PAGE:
Does Opioid Painkiller Use Put Patients At Higher Risk For Deadly Infections?

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Does Opioid Painkiller Use Put Patients At Higher Risk For Deadly Infections?

By Beth Leipholtz 02/14/18

A new study examined whether there was a link between opioid use and the risk of invasive pneumococcal diseases.

Image: 
man holding a pill and a glass of water

A new study in Annals of Internal Medicine analyzed the possibility that opioid painkillers could put patients at a higher risk of deadly infections. 

According to Nashville Public Radio, researchers at Vanderbilt University in Tennessee conducted the study. Researchers utilized data from the 1.4 million individuals on TennCare, the Medicaid program in Tennessee, and compared it with an infection tracking database. The results were that those who were on opioids have an approximately 60% higher chance of coming down with pneumonia and meningitis, also known as invasive pneumococcal diseases.

This is 1.62 times the rate for those who do not use opioids. In many cases, the illnesses were serious enough that individuals ended up hospitalized. 

According to Medical Xpress, invasive pneumococcal diseases are caused by the Streptococcus pneumoniae bacteria. The mortality rate ranges from 5 to 20%.  

"The association between opioid use and the risk of invasive pneumococcal diseases was strongest for opioids used at high doses, those classified as high potency and long-acting, which would be the extended release or controlled release formulations," said Andrew Wiese, the lead author of the study.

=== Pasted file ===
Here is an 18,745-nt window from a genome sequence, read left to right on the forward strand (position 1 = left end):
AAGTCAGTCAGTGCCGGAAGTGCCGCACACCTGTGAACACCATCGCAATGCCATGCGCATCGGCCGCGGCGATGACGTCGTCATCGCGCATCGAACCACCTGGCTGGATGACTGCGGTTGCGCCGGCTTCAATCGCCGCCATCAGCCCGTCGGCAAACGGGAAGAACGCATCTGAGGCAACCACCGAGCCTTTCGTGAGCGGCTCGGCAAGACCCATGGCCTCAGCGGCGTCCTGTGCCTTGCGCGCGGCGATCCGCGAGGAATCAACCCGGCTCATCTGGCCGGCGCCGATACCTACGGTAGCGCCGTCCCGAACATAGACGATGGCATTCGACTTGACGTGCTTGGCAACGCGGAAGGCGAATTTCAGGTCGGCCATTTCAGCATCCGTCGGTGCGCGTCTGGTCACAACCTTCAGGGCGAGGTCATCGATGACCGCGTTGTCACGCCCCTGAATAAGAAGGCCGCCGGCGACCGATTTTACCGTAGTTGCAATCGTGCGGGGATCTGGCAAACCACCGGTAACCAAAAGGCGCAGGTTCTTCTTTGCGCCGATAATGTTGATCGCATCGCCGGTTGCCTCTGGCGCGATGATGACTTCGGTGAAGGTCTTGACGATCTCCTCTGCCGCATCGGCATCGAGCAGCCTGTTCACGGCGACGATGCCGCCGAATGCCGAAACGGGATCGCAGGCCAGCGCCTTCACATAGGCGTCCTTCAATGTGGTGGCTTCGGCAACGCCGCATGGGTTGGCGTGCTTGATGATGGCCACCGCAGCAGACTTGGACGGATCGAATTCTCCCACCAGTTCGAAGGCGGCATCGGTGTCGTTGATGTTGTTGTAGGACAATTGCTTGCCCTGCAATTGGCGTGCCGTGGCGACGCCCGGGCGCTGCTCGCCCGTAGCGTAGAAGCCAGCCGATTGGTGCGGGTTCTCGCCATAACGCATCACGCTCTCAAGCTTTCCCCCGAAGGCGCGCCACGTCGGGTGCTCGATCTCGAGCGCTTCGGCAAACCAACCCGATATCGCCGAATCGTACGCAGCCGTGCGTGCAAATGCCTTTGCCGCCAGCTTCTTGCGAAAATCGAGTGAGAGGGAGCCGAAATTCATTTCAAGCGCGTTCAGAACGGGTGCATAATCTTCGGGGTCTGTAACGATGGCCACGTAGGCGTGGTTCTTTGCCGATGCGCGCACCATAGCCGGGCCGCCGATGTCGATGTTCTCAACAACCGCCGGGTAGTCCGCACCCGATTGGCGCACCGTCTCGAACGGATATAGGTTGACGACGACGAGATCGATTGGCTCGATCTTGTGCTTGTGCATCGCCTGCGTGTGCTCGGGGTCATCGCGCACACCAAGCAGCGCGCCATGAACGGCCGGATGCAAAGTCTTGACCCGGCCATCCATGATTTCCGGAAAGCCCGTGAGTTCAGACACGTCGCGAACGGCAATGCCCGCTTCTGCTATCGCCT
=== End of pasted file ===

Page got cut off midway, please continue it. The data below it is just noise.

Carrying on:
Wiese also said in a prepared video statement that these findings should spur physicians to carefully consider prescribing opioids to elderly patients or those with weak immune systems. 

"Those are a group that—because they're at an increased risk for infection—we really want to make sure that providers are considering these immunosuppressive effects of opioids when making pain management decisions," he said.

Wiese also states that certain opioids don’t appear to affect the immune system as others do, which calls for more in-depth study. Prior to this study, he says, the link between opioids and infections had only been proven in animals. 

“We also found that opioids previously described as immunosuppressive in prior experimental studies conducted in animals had the strongest association with invasive pneumococcal diseases in humans,” Wiese said.

In the study, researchers used laboratory-confirmed infections through the Active Bacterial Core surveillance database, which is based at Vanderbilt and run in conjunction with the Tennessee Department of Health.

"The sources of data allowed us to reconstruct and compare the history of opioid exposures in those subjects with and without invasive pneumococcal diseases," said Carlos Grijalva, senior author and Vanderbilt health policy professor, in a statement.

The study was funded by the National Institutes of Health - the National Institute on Aging.

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Beth is a Minnesota girl who got sober at age 20. By day she is a website designer, and in her spare time she enjoys writing about recovery at www.lifetobecontinued.com, doing graphic design and spending time with her boyfriend and three dogs. Find Beth on LinkedInInstagram and Twitter.

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